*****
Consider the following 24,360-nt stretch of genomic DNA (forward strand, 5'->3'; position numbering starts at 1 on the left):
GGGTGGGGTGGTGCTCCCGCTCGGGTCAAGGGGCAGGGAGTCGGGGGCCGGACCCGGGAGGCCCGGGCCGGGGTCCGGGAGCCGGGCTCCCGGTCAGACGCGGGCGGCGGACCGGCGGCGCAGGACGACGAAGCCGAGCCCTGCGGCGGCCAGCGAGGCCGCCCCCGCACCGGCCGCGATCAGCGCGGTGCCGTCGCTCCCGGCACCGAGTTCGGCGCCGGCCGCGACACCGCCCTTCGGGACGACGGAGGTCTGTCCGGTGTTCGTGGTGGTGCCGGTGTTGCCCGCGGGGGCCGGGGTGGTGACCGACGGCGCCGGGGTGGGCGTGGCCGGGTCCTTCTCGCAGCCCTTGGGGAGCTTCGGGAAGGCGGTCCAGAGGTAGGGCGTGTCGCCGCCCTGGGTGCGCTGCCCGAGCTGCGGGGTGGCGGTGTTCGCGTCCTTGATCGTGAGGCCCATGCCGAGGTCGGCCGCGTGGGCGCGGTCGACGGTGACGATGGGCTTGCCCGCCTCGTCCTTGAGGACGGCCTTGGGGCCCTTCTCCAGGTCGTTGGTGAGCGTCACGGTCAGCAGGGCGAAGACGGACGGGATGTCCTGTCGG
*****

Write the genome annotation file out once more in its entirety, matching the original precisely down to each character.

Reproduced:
Consider the following 24,360-nt stretch of genomic DNA (forward strand, 5'->3'; position numbering starts at 1 on the left):
GGGTGGGGTGGTGCTCCCGCTCGGGTCAAGGGGCAGGGAGTCGGGGGCCGGACCCGGGAGGCCCGGGCCGGGGTCCGGGAGCCGGGCTCCCGGTCAGACGCGGGCGGCGGACCGGCGGCGCAGGACGACGAAGCCGAGCCCTGCGGCGGCCAGCGAGGCCGCCCCCGCACCGGCCGCGATCAGCGCGGTGCCGTCGCTCCCGGCACCGAGTTCGGCGCCGGCCGCGACACCGCCCTTCGGGACGACGGAGGTCTGTCCGGTGTTCGTGGTGGTGCCGGTGTTGCCCGCGGGGGCCGGGGTGGTGACCGACGGCGCCGGGGTGGGCGTGGCCGGGTCCTTCTCGCAGCCCTTGGGGAGCTTCGGGAAGGCGGTCCAGAGGTAGGGCGTGTCGCCGCCCTGGGTGCGCTGCCCGAGCTGCGGGGTGGCGGTGTTCGCGTCCTTGATCGTGAGGCCCATGCCGAGGTCGGCCGCGTGGGCGCGGTCGACGGTGACGATGGGCTTGCCCGCCTCGTCCTTGAGGACGGCCTTGGGGCCCTTCTCCAGGTCGTTGGTGAGCGTCACGGTCAGCAGGGCGAAGACGGACGGGATGTCCTGTCGG